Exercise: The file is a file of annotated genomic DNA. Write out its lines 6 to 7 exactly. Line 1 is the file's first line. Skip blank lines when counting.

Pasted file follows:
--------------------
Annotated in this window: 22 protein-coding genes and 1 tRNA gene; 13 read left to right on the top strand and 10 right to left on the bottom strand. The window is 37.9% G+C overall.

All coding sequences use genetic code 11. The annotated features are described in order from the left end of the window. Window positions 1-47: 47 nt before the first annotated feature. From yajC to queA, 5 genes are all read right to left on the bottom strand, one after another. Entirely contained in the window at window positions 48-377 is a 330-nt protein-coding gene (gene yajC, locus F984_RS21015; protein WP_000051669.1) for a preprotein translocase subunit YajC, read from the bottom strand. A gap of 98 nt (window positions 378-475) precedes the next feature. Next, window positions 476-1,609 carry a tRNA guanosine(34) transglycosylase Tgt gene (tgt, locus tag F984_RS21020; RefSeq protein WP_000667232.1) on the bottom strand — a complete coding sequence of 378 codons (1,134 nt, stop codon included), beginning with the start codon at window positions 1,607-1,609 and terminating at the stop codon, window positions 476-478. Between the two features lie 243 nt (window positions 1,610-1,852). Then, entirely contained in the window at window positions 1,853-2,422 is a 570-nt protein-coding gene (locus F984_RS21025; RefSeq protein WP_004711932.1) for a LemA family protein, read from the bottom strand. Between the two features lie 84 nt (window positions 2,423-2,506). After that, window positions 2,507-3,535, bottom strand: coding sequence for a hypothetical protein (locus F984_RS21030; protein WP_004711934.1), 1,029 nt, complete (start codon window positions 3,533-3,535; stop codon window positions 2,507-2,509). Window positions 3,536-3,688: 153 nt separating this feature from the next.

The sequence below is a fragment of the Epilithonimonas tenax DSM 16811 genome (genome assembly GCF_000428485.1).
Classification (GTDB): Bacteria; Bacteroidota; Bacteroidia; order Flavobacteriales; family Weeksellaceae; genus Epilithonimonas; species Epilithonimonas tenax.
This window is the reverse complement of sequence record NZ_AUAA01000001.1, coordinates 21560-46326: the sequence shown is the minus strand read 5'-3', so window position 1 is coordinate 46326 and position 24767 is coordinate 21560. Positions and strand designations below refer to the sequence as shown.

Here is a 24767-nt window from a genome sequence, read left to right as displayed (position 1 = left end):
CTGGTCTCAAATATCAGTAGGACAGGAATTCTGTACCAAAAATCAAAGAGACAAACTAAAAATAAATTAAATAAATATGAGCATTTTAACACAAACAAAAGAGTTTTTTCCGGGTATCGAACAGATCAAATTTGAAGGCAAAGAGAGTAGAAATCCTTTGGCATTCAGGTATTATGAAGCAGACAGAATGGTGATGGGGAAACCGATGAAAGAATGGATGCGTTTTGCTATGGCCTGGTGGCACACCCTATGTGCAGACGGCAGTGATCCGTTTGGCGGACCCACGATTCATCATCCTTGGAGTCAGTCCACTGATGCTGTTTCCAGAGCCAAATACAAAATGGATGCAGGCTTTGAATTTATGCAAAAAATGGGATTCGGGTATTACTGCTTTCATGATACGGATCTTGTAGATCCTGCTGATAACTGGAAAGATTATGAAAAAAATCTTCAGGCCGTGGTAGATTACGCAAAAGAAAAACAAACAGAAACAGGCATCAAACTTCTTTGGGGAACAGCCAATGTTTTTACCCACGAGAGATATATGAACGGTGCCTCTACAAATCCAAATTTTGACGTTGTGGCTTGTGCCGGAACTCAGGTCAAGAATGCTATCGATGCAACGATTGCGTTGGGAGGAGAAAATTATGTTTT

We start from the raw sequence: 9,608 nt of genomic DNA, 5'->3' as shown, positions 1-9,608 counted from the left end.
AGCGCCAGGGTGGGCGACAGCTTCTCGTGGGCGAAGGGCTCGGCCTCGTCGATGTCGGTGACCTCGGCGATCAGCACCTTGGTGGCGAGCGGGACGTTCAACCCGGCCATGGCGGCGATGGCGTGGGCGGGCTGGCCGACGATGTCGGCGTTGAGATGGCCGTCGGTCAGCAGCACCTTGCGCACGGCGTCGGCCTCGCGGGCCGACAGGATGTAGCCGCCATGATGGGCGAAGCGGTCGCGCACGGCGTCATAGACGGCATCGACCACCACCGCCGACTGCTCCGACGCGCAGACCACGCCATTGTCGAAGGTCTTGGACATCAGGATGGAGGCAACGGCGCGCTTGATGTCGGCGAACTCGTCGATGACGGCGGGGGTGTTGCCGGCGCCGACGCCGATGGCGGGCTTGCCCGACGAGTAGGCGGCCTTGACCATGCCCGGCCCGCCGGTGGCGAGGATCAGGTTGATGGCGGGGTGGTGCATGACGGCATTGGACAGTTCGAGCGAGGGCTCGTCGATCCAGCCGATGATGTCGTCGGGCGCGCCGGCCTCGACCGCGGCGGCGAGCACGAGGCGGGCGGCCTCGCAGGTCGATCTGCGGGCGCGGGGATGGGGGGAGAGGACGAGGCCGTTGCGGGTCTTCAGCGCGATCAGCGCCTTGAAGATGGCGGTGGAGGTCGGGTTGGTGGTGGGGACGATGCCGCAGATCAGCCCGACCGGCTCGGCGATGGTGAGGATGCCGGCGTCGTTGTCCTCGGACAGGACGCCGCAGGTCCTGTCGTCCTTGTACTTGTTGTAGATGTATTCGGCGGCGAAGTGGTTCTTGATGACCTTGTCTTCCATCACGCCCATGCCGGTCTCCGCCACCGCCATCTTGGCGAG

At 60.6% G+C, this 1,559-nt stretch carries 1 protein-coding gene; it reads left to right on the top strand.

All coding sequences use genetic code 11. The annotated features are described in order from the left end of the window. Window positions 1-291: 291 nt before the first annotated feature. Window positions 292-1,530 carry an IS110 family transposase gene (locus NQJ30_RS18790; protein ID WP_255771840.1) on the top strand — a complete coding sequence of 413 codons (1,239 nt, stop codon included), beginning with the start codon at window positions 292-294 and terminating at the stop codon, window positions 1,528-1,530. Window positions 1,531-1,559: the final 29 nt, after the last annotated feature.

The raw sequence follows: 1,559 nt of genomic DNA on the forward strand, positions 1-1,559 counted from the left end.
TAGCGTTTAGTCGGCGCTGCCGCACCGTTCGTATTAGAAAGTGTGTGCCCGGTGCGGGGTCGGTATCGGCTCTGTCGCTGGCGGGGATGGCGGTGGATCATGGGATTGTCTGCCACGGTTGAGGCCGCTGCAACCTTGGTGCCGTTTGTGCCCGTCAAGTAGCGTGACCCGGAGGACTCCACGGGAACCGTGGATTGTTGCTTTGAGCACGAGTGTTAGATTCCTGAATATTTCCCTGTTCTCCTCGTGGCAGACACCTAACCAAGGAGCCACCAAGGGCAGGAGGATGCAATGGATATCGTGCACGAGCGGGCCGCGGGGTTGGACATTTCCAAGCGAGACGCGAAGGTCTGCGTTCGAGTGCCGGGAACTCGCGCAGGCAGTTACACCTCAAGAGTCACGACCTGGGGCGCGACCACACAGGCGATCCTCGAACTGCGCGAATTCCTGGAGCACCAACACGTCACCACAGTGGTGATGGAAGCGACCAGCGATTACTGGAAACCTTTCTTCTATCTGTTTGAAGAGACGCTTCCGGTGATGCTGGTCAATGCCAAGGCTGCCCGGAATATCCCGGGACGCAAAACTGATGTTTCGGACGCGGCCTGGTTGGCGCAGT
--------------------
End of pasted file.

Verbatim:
Here is a 24767-nt window from a genome sequence, read left to right as displayed (position 1 = left end):
CTGGTCTCAAATATCAGTAGGACAGGAATTCTGTACCAAAAATCAAAGAGACAAACTAAAAATAAATTAAATAAATATGAGCATTTTAACACAAACAAAAGAGTTTTTTCCGGGTATCGAACAGATCAAATTTGAAGGCAAAGAGAGTAGAAATCCTTTGGCATTCAGGTATTATGAAGCAGACAGAATGGTGATGGGGAAACCGATGAAAGAATGGATGCGTTTTGCTATGGCCTGGTGGCACACCCTATGTGCAGACGGCAGTGATCCGTTTGGCGGACCCACGATTCATCATCCTTGGAGTCAGTCCACTGATGCTGTTTCCAGAGCCAAATACAAAATGGATGCAGGCTTTGAATTTATGCAAAAAATGGGATTCGGGTATTACTGCTTTCATGATACGGATCTTGTAGATCCTGCTGATAACTGGAAAGATTATGAAAAAAATCTTCAGGCCGTGGTAGATTACGCAAAAGAAAAACAAACAGAAACAGGCATCAAACTTCTTTGGGGAACAGCCAATGTTTTTACCCACGAGAGATATATGAACGGTGCCTCTACAAATCCAAATTTTGACGTTGTGGCTTGTGCCGGAACTCAGGTCAAGAATGCTATCGATGCAACGATTGCGTTGGGAGGAGAAAATTATGTTTT